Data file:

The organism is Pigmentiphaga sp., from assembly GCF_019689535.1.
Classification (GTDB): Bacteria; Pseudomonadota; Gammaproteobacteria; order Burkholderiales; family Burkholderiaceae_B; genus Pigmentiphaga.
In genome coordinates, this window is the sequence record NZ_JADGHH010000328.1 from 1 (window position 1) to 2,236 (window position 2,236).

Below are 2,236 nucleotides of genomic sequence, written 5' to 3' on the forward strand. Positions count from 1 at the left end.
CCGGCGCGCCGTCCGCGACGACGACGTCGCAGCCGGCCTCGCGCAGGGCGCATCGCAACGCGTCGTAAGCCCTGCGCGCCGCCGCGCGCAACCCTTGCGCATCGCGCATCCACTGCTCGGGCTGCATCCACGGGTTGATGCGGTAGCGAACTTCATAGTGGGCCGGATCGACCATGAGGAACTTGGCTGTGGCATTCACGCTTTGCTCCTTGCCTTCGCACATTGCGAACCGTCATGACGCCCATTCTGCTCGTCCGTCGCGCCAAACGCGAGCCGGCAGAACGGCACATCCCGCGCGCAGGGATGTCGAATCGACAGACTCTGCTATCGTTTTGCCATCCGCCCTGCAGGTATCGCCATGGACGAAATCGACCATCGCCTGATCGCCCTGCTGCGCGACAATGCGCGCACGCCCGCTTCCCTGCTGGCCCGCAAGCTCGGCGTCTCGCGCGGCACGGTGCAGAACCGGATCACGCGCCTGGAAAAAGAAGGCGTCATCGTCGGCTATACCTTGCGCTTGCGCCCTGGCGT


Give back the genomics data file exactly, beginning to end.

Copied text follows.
The organism is Pigmentiphaga sp., from assembly GCF_019689535.1.
Classification (GTDB): Bacteria; Pseudomonadota; Gammaproteobacteria; order Burkholderiales; family Burkholderiaceae_B; genus Pigmentiphaga.
In genome coordinates, this window is the sequence record NZ_JADGHH010000328.1 from 1 (window position 1) to 2,236 (window position 2,236).

Below are 2,236 nucleotides of genomic sequence, written 5' to 3' on the forward strand. Positions count from 1 at the left end.
CCGGCGCGCCGTCCGCGACGACGACGTCGCAGCCGGCCTCGCGCAGGGCGCATCGCAACGCGTCGTAAGCCCTGCGCGCCGCCGCGCGCAACCCTTGCGCATCGCGCATCCACTGCTCGGGCTGCATCCACGGGTTGATGCGGTAGCGAACTTCATAGTGGGCCGGATCGACCATGAGGAACTTGGCTGTGGCATTCACGCTTTGCTCCTTGCCTTCGCACATTGCGAACCGTCATGACGCCCATTCTGCTCGTCCGTCGCGCCAAACGCGAGCCGGCAGAACGGCACATCCCGCGCGCAGGGATGTCGAATCGACAGACTCTGCTATCGTTTTGCCATCCGCCCTGCAGGTATCGCCATGGACGAAATCGACCATCGCCTGATCGCCCTGCTGCGCGACAATGCGCGCACGCCCGCTTCCCTGCTGGCCCGCAAGCTCGGCGTCTCGCGCGGCACGGTGCAGAACCGGATCACGCGCCTGGAAAAAGAAGGCGTCATCGTCGGCTATACCTTGCGCTTGCGCCCTGGCGT